As a professional autistic, I would like to engage brain before putting words into gear, but my brain is a stickshift where the clutch needs repair and the world is designed for automatic transmissions.

        (Although I am a lot better with written than I am with verbal.)

    3. What the What*

      I have never sent nor received a thank you note regarding an interview. I own a business in the accounting industry in the Midwest USA.

      I don’t remember them even mentioning it during career seminars when I went to Business School. I’m trying to imagine those Big 4 recruiters getting bombarded with dozens of thank you notes from eager grads. It’s kind of funny.

      1. SomebodyElse*

        I receive them sporadically. My last interview round I think I received them at 50% rate. And I truly see them as neutral.

    4. nnn*

      I was reading it as taking a long time not because of the length, but because he was crafting it.

    5. The Man, Becky Lynch*

      It’s been recommended in the US for decades. All the job searching books and career advice centers reccomended them since I came of working age in 2002.

      It’s really just a final follow up. Not some flowery passionate “thank you”.

      I’ve sent them to everyone who interviews me and that I haven’t automatically decided I didn’t want work for.

      We’ve gotten plenty as well in return.

      Some go to HR instead of the direct hiring manager I’ve noticed.

    6. Senor Montoya*

      I notice when someone does not send any sort of thank you — a brief email is fine, doesn’t have to be the more crafted kind. It hasn’t made me not recommend someone for hire, but it does say to me: “is unaware of or doesn’t care about basic courtesy and professional expectations.” (I am not alone in this; most of my colleagues are surprised when we don’t get a thank you.) It’s a tiny piece of info about that person as a potential colleague. And as the new hire mentor, it alerts me to possible issues.

      1. MassMatt*

        May I ask what general region and type of business you are in?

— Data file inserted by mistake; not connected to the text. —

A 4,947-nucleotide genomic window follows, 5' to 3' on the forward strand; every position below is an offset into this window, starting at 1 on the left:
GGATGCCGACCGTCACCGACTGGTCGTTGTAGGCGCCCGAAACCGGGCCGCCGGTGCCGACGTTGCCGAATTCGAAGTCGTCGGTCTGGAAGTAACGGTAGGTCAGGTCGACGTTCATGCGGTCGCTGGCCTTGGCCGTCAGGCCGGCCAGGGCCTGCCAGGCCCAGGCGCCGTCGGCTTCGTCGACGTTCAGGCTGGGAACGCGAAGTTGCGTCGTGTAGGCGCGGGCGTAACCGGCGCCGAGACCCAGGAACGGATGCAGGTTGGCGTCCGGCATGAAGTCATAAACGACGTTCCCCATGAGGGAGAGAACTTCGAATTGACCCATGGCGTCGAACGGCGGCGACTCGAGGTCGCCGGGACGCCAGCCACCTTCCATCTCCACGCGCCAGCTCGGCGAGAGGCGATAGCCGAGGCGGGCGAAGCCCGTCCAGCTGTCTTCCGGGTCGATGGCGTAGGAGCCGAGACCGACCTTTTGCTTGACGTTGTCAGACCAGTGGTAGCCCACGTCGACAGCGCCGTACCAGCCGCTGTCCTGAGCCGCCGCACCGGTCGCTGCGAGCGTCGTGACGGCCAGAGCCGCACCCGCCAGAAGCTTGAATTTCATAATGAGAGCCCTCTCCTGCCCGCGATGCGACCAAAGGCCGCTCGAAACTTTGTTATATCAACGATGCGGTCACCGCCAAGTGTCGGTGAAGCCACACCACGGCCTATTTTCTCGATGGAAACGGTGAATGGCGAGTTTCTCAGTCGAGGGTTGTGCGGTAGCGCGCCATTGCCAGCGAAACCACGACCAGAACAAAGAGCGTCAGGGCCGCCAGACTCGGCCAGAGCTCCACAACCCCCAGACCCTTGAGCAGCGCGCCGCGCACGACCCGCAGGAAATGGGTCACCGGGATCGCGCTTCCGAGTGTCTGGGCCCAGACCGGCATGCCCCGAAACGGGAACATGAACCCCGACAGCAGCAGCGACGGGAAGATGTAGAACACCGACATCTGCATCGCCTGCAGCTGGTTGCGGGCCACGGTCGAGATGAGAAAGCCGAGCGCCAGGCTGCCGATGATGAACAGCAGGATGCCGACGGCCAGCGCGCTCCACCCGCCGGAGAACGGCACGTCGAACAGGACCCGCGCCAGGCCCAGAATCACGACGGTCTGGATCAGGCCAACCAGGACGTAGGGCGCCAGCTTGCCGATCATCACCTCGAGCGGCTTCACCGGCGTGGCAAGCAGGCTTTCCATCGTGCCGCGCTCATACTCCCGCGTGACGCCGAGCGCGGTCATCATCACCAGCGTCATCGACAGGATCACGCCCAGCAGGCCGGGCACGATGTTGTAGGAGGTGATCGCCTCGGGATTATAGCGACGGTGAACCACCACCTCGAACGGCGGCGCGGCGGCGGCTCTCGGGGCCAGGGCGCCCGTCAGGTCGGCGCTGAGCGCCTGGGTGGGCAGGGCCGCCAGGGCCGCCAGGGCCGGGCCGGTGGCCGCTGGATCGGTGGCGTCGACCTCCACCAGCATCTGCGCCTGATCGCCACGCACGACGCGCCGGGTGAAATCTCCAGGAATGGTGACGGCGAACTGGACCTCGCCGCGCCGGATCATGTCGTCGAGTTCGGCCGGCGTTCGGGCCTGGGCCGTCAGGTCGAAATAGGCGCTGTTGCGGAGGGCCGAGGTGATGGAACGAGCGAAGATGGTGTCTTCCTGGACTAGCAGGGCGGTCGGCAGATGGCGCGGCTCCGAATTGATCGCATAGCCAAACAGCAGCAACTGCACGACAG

I consider a thank-you as both a basic courtesy and also another chance to make an impression on the employer, I figure one is not going to hurt and might help a little bit. But so many people here report never sending or receiving them I wonder if there’s somewhere where they are indeed essential.

      2. Nina*

        See, I’m in New Zealand, where *sending* thank you letters after interviews would mark you out as a bit of a weirdo who doesn’t understand professional norms, but it wouldn’t count much against you.
        Your comment reads to me like just another example of an American failing to understand that other cultures exist, and their ‘basic courtesy’ is not lacking, just different to yours.

    7. Jennifer Thneed*

      JBT, this has me curious:

      > the sort of thank-you letter sent out for certain gifts, that
      > are expected to be several paragraphs long

      I don’t have this expectation. What sorts of gifts would these be? (I’m in the US.)

      1. Ofotherworlds*

        In my family, and among my friends in HS and college, the rule is that you send a thank you note to anyone who gives you anything on your Birthday or Christmas, no matter how small. One thank you note per person, covering all gifts, though stocking stuffers don’t need to be mentioned individually. This note is hard copy, and ideally handwritten in ink if you have good penmanship (I don’t).

    8. MostCake*

      I’ve USPS-mdailed a handwritten thank-note to everyone who ever interviewed me for a job (perhaps 8-9 jobs total). In 35 years, I’ve gotten all but one job I’ve interviewed for and nearly always I’ve been told the thank-you note was much appreciated. In my current job, nearly 15 years tenure, I’ve had two of the three people I sent a note to pull them out and show them to me years later – to show that they kept them and appreciated them. When I write a note, I thank them for their time, re-express my desire for the job and briefly restate why I’d be good for it, and refer to something discussed during the interview, with my further/after thoughts; (about two short paragraphs total). So I say, do it.